Anker has confirmed that one of its security camera products had serious security vulnerabilities that allowed unauthorized third parties to view live camera feeds. It also confirmed that it sends mobile push notifications with people’s faces through the cloud to users’ endpoints (opens in a new tab).
Security researcher Paul Moore recently discovered that the Eufy Doorbell Dual camera feed (owned by Anker) can be accessed via a web browser simply by knowing the correct URL, no password required.
Camera videos encrypted with AES-128 use a simple key that is relatively easy to crack, Moore said at the time, adding that the app uploaded thumbnails to the cloud before sending them to people’s mobile apps as notifications, and that the camera sent facial recognition data to your AWS cloud without encryption.
Confirming researcher reports
Now in A blog post (opens in a new tab) titled “To Our Eufy Security Customers and Partners,” the company addressed these claims, confirming some of them but denying others.
When it comes to access to the image from the camera – the researcher was right. “Eufy Security’s live view feature on its web portal has a security vulnerability,” the company said, adding that no user information had been disclosed. “Potential vulnerabilities discussed on the Internet are speculations,” the blog reads.
Despite this, the company has made some changes, now allowing people to watch live streams online only by logging into the eufy.com web portal 3. “Users can no longer watch live streams (or share active links to these live streams with others) outside of eufy’s secure online portal.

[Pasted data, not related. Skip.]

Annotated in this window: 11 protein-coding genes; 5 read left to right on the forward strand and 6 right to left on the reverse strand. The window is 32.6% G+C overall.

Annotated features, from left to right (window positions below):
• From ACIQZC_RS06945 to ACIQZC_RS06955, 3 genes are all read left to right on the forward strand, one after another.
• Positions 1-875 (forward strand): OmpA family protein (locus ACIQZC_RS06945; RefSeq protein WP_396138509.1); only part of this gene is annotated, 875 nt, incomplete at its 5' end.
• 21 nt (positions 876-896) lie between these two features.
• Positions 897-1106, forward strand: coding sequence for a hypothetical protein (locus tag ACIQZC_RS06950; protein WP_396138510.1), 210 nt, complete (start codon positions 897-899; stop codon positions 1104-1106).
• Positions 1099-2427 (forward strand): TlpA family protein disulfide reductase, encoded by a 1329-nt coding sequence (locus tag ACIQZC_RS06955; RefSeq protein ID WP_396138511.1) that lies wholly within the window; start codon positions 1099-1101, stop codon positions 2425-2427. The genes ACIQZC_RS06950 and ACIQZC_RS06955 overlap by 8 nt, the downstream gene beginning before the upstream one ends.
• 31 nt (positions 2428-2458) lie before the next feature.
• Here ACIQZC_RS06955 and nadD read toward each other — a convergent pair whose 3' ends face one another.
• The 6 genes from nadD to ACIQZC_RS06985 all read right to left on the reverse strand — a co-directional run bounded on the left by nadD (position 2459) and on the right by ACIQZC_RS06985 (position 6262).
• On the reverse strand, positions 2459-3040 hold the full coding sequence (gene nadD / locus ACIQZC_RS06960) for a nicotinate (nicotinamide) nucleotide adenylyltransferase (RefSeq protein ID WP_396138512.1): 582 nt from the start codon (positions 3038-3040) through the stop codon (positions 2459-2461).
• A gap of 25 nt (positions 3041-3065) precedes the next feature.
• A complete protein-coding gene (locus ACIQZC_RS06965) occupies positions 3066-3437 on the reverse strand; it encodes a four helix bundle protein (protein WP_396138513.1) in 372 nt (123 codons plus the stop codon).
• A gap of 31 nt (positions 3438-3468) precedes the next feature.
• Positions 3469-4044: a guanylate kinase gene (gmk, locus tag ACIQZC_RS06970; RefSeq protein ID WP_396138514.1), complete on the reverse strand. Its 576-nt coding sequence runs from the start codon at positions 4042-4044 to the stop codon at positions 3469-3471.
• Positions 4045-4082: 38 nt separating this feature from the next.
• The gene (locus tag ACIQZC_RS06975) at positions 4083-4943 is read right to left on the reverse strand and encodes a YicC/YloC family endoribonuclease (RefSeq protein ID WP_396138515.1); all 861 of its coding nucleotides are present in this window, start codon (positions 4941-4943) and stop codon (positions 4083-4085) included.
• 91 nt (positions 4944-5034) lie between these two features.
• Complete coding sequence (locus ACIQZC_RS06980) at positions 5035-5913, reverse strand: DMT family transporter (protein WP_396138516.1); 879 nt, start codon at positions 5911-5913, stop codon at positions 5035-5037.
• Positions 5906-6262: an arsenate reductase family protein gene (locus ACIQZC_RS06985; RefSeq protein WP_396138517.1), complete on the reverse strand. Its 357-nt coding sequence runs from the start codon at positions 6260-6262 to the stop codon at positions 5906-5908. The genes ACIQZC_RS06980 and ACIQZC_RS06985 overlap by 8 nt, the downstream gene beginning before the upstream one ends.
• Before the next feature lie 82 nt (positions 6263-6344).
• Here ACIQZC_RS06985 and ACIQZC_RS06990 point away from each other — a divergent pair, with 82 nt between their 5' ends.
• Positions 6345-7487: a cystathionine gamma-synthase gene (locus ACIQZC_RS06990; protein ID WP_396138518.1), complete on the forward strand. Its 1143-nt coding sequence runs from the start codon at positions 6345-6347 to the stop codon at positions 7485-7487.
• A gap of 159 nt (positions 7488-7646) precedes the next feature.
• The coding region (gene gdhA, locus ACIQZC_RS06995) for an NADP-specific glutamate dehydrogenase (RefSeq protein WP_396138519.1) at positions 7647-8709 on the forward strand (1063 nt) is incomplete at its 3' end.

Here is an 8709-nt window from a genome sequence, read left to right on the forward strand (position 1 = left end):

Anker also confirmed the use of the cloud to send users push notifications to mobile devices. While it claims the feature is “compliant with all industry standards”, it has made a few tweaks – it has updated the eufy Security app with a more detailed explanation of the different push notification options and improved its privacy statement on eufy.com 3 which should be published “yet this week”.
Finally, he addressed concerns that the camera was sending facial recognition data to the cloud, briefly stating: “That’s not true.”
“This is a key differentiator of eufy Security – all facial recognition and biometrics processes are performed locally on the user’s device. This information is never processed in the cloud.”
The company was criticized by security researchers and the media for poor communication – something it also aimed to address in this update:
“Going forward, we will need to better balance our need to get ‘all the facts’ with our obligation to inform our customers faster,” it said.